Oxaliplatin-Based Regimens Prove Active in Advanced Colorectal Cancer

February 1, 2003

NASHVILLE, Tennessee-Regimens that contain oxaliplatin (Eloxatin) as well as irintoecan (CPT-11, Camptosar) and fluorouracil (5-FU)/ leucovorin have produced prolonged survival of 18 to 21 months in patients with advanced colorectal cancer and should be considered for first-line therapy, according to Mace L. Rothenberg, MD. Dr. Rothenberg, who is professor of medicine at Vanderbilt-Ingram Cancer Center, Nashville, Tennessee, reviewed the current status of oxaliplatin-based regimens.

NASHVILLE, Tennessee—Regimens that contain oxaliplatin (Eloxatin) as well as irintoecan (CPT-11, Camptosar) and fluorouracil (5-FU)/ leucovorin have produced prolonged survival of 18 to 21 months in patients with advanced colorectal cancer and should be considered for first-line therapy, according to Mace L. Rothenberg, MD. Dr. Rothenberg, who is professor of medicine at Vanderbilt-Ingram Cancer Center, Nashville, Tennessee, reviewed the current status of oxaliplatin-based regimens.

Oxaliplatin forms adducts that are bulkier and more hydrophobic than those formed by cisplatin and as a result may be more difficult to repair. Dr. Rothenberg said that oxaliplatin is also active against tumor cell lines that are resistant to cisplatin in vitro. "Colon cancer cell lines are not very sensitive to cisplatin or carboplatin (Paraplatin). Many are much more sensitive to oxaliplatin," Dr. Rothenberg said.

Improved Survival Not Initially Seen

Three European phase III trials of 5-FU/leucovorin with or without oxaliplatin showed a doubling or tripling of response rate and significant increases in progression-free survival, Dr. Rothenberg said, but this did not translate into an increase in overall survival. The US Food and Drug Administration (FDA) Oncologic Drugs Advisory Committee recommended in March 2000 against approval of oxaliplatin for first-line treatment of advanced colorectal cancer

"There is a requirement by the FDA that a therapy that adds toxicity must offset that toxicity with a tangible benefit to patients (ie, survival)," Dr. Rothenberg explained. "The committee also had knowledge of first-line irinotecan data, to be presented that same day, demonstrating a survival advantage in two phase III studies."

In analyzing why there was no improvement in survival despite improved time to progression, Dr. Rothenberg said that the trials might have been underpowered to detect a survival difference and might have been affected by subsequent therapy, including oxaliplatin that was administered to patients originally treated with 5-FU/leucovorin.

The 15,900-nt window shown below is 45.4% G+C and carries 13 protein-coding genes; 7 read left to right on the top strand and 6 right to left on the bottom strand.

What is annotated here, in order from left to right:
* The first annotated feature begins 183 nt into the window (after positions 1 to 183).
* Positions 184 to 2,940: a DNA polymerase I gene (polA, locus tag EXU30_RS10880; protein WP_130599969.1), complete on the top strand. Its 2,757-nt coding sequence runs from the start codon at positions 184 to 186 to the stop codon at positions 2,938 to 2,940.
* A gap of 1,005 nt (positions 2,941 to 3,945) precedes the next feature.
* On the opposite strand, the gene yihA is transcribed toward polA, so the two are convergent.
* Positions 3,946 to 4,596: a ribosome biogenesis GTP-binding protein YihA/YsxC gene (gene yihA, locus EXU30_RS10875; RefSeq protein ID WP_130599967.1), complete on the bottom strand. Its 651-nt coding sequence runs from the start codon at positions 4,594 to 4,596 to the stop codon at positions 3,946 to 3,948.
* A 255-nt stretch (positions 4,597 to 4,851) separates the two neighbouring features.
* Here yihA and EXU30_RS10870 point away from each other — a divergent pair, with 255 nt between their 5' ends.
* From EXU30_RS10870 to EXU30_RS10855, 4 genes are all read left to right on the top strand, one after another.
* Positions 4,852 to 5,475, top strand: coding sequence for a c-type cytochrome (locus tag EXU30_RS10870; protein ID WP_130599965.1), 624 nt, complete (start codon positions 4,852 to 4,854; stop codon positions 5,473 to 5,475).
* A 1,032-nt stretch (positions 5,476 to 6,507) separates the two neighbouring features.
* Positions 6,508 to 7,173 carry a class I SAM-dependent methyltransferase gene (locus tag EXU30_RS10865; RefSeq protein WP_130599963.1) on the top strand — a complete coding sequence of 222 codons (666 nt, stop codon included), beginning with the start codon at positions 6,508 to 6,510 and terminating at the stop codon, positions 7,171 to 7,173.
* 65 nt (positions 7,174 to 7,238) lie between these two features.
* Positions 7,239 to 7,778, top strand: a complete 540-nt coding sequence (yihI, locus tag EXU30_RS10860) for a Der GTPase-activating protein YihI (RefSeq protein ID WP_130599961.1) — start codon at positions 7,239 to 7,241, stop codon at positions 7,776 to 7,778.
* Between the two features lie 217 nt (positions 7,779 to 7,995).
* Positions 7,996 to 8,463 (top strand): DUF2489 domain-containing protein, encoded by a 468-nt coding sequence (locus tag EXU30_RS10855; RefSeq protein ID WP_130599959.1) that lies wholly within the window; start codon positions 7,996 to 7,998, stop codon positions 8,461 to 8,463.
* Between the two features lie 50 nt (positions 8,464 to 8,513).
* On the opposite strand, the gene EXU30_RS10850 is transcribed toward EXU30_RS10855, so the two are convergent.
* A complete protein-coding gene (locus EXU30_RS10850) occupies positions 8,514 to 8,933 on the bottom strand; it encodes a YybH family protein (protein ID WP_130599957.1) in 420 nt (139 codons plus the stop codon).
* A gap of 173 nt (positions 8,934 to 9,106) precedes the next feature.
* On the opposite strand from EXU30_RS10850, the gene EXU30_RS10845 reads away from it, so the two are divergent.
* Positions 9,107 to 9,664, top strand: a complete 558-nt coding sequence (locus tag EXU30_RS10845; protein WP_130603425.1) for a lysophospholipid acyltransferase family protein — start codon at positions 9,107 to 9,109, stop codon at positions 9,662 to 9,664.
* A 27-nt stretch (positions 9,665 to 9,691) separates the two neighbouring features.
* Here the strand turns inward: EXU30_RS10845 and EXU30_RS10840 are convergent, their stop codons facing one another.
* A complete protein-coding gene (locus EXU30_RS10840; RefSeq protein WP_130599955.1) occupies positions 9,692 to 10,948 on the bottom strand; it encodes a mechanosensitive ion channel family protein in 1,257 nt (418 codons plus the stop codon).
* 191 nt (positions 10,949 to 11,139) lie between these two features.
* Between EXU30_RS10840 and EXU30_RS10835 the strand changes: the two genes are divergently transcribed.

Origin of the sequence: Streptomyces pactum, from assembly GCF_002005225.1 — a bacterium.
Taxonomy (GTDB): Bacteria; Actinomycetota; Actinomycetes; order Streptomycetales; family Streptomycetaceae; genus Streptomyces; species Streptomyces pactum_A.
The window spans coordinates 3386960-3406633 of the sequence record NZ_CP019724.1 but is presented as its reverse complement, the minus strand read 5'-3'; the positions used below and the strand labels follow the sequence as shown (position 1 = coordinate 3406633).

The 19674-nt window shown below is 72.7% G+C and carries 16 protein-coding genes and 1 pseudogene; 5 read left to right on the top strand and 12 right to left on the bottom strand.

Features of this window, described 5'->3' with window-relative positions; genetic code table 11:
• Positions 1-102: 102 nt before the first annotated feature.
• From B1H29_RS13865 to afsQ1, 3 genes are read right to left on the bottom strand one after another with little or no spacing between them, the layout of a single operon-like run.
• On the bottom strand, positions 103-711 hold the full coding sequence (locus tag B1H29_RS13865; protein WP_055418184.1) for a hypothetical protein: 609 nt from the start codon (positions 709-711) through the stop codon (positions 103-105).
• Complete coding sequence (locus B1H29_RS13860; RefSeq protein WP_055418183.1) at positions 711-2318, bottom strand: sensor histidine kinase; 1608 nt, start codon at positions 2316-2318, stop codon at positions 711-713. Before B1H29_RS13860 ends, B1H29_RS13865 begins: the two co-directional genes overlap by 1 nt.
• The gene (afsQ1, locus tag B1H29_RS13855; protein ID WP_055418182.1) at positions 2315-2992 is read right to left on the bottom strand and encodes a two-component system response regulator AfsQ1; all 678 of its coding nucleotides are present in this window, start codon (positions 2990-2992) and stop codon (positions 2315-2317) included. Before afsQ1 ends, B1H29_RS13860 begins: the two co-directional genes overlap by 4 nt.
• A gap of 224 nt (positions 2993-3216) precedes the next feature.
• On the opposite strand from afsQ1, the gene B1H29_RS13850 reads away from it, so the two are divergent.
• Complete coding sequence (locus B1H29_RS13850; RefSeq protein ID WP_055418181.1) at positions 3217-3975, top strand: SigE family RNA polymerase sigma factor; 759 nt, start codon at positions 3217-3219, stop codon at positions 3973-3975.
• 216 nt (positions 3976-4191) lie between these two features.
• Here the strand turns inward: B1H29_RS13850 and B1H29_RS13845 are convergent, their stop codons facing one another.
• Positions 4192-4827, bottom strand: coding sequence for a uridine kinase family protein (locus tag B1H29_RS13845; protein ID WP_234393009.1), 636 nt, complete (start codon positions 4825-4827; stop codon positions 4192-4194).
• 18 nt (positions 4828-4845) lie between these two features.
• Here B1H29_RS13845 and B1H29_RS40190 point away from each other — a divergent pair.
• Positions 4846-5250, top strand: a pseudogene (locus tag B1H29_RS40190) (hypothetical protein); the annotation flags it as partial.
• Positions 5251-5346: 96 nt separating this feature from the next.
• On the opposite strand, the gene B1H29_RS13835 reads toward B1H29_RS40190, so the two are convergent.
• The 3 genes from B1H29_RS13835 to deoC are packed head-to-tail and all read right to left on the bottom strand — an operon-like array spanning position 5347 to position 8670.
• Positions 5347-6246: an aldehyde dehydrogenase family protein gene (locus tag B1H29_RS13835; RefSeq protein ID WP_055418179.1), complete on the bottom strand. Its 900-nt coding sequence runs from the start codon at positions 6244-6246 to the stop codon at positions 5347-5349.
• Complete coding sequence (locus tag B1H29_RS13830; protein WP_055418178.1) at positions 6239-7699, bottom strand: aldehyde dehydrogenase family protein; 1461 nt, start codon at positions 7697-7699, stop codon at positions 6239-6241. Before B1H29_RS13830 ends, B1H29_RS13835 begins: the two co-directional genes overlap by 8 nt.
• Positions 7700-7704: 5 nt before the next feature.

Shifted Strategy

At this point, the developer (Sanofi) shifted strategy to use of oxaliplatin as second-line treatment for patients whose disease had progressed despite treatment with irinotecan, fluorouracil, leucovorin (IFL). This indication received accelerated approved in August 2002.

A pivotal study in that application was a phase III trial comparing 5-FU/leucovorin to oxaliplatin and to FOLFOX4 (fluorouracil, leucovorin, oxaliplatin) in patients who had recurrent disease after IFL (see Table 1). A planned interim analysis conducted when 150 patients on each arm had at least 12 weeks of follow-up showed that confirmed response rate was 0% with 5-FU/leucovorin, 1% with oxaliplatin, and 9% with FOLFOX4 (P = .0002 for 5-FU/leucovorin vs FOLFOX4). "You need both 5-FU and oxaliplatin to get these results," Dr. Rothenberg said.

Median time to progression (TTP) was 2.7 months with 5-FU/leucovorin, 1.6 months with oxaliplatin alone, and 4.6 months with FOLFOX4 (P < .002 for 5-FU/leucovorin vs FOLFOX4). Data on survival and impact on tumor-related symptoms are expected in 2003.

Persistent, cumulative neuropathy occurs with this regimen (see Table 2). "This was an interim analysis and so may underestimate the incidence of this problem," Dr. Rothenberg said.

"The combination of oxaliplatin, bolus and infusional 5-FU, and leucovorin (FOLFOX4) is superior to 5-FU/leucovorin as second-line therapy in patients with progressive disease after IFL. When added to 5-FU/leucovorin, oxaliplatin is associated with increased rates of nausea, diarrhea, neutropenia, and neurotoxicity, but these toxicities are predictable and manageable, and efforts to reduce or delay neurotoxicity are currently being tested in clinical trials.

Other New Developments

An intergroup trial (N9741) of first-line treatment of metastatic colorectal cancer showed 1-year survival of 58% with IFL vs 71% with FOLFOX4 and 65% with oxaliplatin/irinotecan, Dr. Rothenberg reported.

Sequence remains a consideration, but a phase III study of FOLFIRI (fluorouracil, leucovorin, oxaliplatin, see Table 3) followed by FOLFOX or vice versa showed no significant differences in response or overall survival. This study was conducted by Tournigand and colleagues and reported at the 2001 meeting of the American Society of Clinical Oncology (ASCO abstract 494).

"Median survival for both arms of this trial was the highest of any phase III trial reported in advanced colorectal cancer. We are now breaking the 20-month survival barrier in this disease," Dr. Rothenberg said.